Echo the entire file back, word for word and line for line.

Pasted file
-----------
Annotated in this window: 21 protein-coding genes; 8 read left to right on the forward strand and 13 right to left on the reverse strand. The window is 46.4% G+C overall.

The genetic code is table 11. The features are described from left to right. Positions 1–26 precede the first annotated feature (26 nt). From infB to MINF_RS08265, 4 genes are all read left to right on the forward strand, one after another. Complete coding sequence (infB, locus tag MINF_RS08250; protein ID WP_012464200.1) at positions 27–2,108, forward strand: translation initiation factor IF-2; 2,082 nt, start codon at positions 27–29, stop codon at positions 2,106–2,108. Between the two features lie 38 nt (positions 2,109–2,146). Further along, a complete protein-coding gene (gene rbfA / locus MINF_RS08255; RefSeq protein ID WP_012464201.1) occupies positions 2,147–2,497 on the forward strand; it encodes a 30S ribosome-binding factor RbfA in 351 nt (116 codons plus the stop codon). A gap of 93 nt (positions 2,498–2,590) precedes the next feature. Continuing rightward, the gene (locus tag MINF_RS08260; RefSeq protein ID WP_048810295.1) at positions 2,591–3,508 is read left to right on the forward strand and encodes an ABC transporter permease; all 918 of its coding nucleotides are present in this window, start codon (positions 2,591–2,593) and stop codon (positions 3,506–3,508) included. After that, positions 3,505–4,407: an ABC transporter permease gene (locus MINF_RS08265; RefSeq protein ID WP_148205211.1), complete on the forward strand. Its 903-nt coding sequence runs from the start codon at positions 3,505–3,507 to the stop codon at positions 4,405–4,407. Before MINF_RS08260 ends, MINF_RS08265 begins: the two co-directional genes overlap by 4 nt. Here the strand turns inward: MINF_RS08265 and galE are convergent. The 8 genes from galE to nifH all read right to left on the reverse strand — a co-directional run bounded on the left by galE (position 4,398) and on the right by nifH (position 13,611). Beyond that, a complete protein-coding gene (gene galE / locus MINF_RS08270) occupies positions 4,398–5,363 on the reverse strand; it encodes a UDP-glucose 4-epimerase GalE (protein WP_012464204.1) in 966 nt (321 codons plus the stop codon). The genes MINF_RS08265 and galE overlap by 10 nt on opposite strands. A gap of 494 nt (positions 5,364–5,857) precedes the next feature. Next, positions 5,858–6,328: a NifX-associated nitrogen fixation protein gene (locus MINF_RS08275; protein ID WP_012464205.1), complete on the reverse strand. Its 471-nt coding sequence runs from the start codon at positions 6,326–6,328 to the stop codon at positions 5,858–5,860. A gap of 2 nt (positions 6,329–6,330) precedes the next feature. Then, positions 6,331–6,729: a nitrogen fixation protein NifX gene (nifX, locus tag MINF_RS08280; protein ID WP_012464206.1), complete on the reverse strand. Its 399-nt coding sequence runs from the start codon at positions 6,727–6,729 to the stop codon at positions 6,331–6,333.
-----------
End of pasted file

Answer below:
Annotated in this window: 21 protein-coding genes; 8 read left to right on the forward strand and 13 right to left on the reverse strand. The window is 46.4% G+C overall.

The genetic code is table 11. The features are described from left to right. Positions 1–26 precede the first annotated feature (26 nt). From infB to MINF_RS08265, 4 genes are all read left to right on the forward strand, one after another. Complete coding sequence (infB, locus tag MINF_RS08250; protein ID WP_012464200.1) at positions 27–2,108, forward strand: translation initiation factor IF-2; 2,082 nt, start codon at positions 27–29, stop codon at positions 2,106–2,108. Between the two features lie 38 nt (positions 2,109–2,146). Further along, a complete protein-coding gene (gene rbfA / locus MINF_RS08255; RefSeq protein ID WP_012464201.1) occupies positions 2,147–2,497 on the forward strand; it encodes a 30S ribosome-binding factor RbfA in 351 nt (116 codons plus the stop codon). A gap of 93 nt (positions 2,498–2,590) precedes the next feature. Continuing rightward, the gene (locus tag MINF_RS08260; RefSeq protein ID WP_048810295.1) at positions 2,591–3,508 is read left to right on the forward strand and encodes an ABC transporter permease; all 918 of its coding nucleotides are present in this window, start codon (positions 2,591–2,593) and stop codon (positions 3,506–3,508) included. After that, positions 3,505–4,407: an ABC transporter permease gene (locus MINF_RS08265; RefSeq protein ID WP_148205211.1), complete on the forward strand. Its 903-nt coding sequence runs from the start codon at positions 3,505–3,507 to the stop codon at positions 4,405–4,407. Before MINF_RS08260 ends, MINF_RS08265 begins: the two co-directional genes overlap by 4 nt. Here the strand turns inward: MINF_RS08265 and galE are convergent. The 8 genes from galE to nifH all read right to left on the reverse strand — a co-directional run bounded on the left by galE (position 4,398) and on the right by nifH (position 13,611). Beyond that, a complete protein-coding gene (gene galE / locus MINF_RS08270) occupies positions 4,398–5,363 on the reverse strand; it encodes a UDP-glucose 4-epimerase GalE (protein WP_012464204.1) in 966 nt (321 codons plus the stop codon). The genes MINF_RS08265 and galE overlap by 10 nt on opposite strands. A gap of 494 nt (positions 5,364–5,857) precedes the next feature. Next, positions 5,858–6,328: a NifX-associated nitrogen fixation protein gene (locus MINF_RS08275; protein ID WP_012464205.1), complete on the reverse strand. Its 471-nt coding sequence runs from the start codon at positions 6,326–6,328 to the stop codon at positions 5,858–5,860. A gap of 2 nt (positions 6,329–6,330) precedes the next feature. Then, positions 6,331–6,729: a nitrogen fixation protein NifX gene (nifX, locus tag MINF_RS08280; protein ID WP_012464206.1), complete on the reverse strand. Its 399-nt coding sequence runs from the start codon at positions 6,727–6,729 to the stop codon at positions 6,331–6,333.